After arriving in Washington DC on July 10th, Adams rented a white Toyota before travelling to Knoxville, Tennessee. This is, again, a strange move that has left investigators and family members perplexed as Adams is not known to have been familiar with anyone in the Knoxville area. Apparently, that same day, a mechanic took Adams to a hotel after his car wouldn’t start upon stopping at a gas station around 5:30 pm. The gas station attendant told Adams that his car wouldn’t start because he had the wrong set of keys. The manager of the hotel reports that Adams acted particularly strangely, seeming nervous and walking in and out of the hotel lobby a total of five times before finally getting a room. Sometime after this, Adams exited the hotel and was never seen alive again.

Adams’ body would be discovered twelve hours later, naked from the waist down, in a parking lot located approximately half an hour away from the hotel where he had booked a room. Investigators gathered a series of bizarre clues at the scene of the crime, including the fact that Adams’ pants had been removed in a pulling motion and were turned inside out. Additionally, his socks had also been removed and turned inside out. His shirt was ripped open, his shoes were off, and along with the $4,000 in various currencies scattered around his body, there was also a fanny pack filled with the platinum, gold, and expensive jewelry that he had been carrying on his person.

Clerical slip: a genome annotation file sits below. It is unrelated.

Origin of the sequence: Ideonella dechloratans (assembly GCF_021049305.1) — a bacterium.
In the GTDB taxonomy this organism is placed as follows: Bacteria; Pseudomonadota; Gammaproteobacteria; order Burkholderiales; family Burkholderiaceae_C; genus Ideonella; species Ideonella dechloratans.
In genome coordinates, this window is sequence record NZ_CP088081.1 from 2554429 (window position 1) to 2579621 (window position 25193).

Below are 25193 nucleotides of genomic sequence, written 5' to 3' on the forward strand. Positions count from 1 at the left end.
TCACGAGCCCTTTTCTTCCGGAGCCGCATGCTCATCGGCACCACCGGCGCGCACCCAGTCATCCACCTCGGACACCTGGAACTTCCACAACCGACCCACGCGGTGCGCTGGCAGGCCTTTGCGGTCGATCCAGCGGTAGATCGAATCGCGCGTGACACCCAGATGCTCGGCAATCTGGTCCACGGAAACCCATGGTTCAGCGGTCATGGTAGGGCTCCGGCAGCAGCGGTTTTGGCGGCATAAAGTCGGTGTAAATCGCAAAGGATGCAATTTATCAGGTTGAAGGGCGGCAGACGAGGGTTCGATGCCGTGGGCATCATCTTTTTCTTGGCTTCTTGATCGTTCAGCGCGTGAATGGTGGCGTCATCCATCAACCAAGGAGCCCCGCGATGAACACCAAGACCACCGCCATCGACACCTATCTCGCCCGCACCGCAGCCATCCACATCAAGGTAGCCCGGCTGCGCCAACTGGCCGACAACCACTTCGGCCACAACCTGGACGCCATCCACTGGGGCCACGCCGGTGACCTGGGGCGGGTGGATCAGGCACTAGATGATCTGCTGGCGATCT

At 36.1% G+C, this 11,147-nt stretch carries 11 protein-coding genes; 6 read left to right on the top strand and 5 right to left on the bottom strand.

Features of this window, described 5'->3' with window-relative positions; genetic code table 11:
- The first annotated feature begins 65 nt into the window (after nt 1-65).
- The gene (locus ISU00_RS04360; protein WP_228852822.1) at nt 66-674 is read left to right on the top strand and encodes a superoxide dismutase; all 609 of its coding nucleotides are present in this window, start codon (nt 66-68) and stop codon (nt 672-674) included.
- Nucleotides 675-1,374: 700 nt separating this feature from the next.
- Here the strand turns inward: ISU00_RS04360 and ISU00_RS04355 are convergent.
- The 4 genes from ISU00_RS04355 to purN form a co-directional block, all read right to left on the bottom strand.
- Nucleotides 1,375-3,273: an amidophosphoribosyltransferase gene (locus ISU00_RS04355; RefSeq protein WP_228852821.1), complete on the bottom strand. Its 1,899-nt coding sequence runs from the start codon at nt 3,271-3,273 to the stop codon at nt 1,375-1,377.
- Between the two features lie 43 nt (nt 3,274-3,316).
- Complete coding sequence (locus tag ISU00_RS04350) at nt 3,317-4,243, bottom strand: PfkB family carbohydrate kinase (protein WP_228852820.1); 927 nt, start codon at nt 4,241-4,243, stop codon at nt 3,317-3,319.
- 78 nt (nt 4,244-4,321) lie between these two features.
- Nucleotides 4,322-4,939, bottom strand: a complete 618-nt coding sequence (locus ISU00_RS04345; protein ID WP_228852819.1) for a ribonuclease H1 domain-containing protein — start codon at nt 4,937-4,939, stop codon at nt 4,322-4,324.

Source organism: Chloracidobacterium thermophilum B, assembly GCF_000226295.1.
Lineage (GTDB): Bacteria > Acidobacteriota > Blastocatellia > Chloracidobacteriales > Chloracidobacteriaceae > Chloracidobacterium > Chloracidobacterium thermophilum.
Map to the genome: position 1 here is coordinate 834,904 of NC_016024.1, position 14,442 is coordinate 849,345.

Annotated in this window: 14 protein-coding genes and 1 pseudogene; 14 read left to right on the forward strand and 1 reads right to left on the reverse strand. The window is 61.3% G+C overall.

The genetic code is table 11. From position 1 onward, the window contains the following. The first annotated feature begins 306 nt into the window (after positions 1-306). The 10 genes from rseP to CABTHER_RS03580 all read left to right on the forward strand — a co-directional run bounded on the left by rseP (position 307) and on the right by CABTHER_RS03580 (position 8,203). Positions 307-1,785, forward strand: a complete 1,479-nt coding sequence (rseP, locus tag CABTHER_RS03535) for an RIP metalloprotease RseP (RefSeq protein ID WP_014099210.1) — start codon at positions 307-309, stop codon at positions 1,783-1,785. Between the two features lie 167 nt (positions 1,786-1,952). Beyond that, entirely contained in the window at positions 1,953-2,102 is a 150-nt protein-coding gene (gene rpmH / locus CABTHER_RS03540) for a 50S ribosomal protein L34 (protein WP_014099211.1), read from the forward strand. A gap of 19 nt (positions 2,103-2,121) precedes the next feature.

Interestingly, the most bizarre clue that investigators found at the scene was the key to his rental car which Adams had reportedly lost hours earlier, leaving him stranded in Knoxville in the first place.

After an autopsy, the cause of Adams’ death was reported to be a violent blow to his stomach. Investigators hypothesized that the weapon, possibly a crowbar or a club, had also sliced his forehead open upon impact. It is clear to investigators that Adams put up quite a fight upon being attacked as his killer had ripped locks of hair from his head and there were also indications of defensive wounds on both of his hands. Certain injuries also seem to indicate that Adams was sexually assaulted.

A crucial piece of evidence recovered at the scene, though not being attributed to anyone specific up to this point in time, was a long strand of hair found in Adams’ hand that is believed to belong to the killer. Investigators believe that the attack on Adams likely occurred at around 3:30 am based on reports of screaming coming from the parking lot at that time from a construction worker close to the scene. This report seems to indicate that the screams were that of a woman.

Although the killer has yet to be identified, Adams’ family holds out hope. Unfortunately, there are no known suspects in the murder. Police first suspected that the murder was a result of a robbery gone wrong but this was eventually ruled out based on the fact that none of the money or valuables that Adams had in his possession had been taken. Investigators also explored the possibility that the killing may have been in some way drug-related but no evidence was found to support this possibility either.

On the evening before Adams’ death, witnesses report seeing him with an unidentified male at several restaurants in the Knoxville area. A composite sketch of this man was created but no leads regarding the sketch have been found and it remains unknown as to whether or not this individual had anything to do with the murder.

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Composite sketch of the man seen with Blair Adams. Image Source: Unsolved Mysteries Wiki

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Image Source: The True Crime Files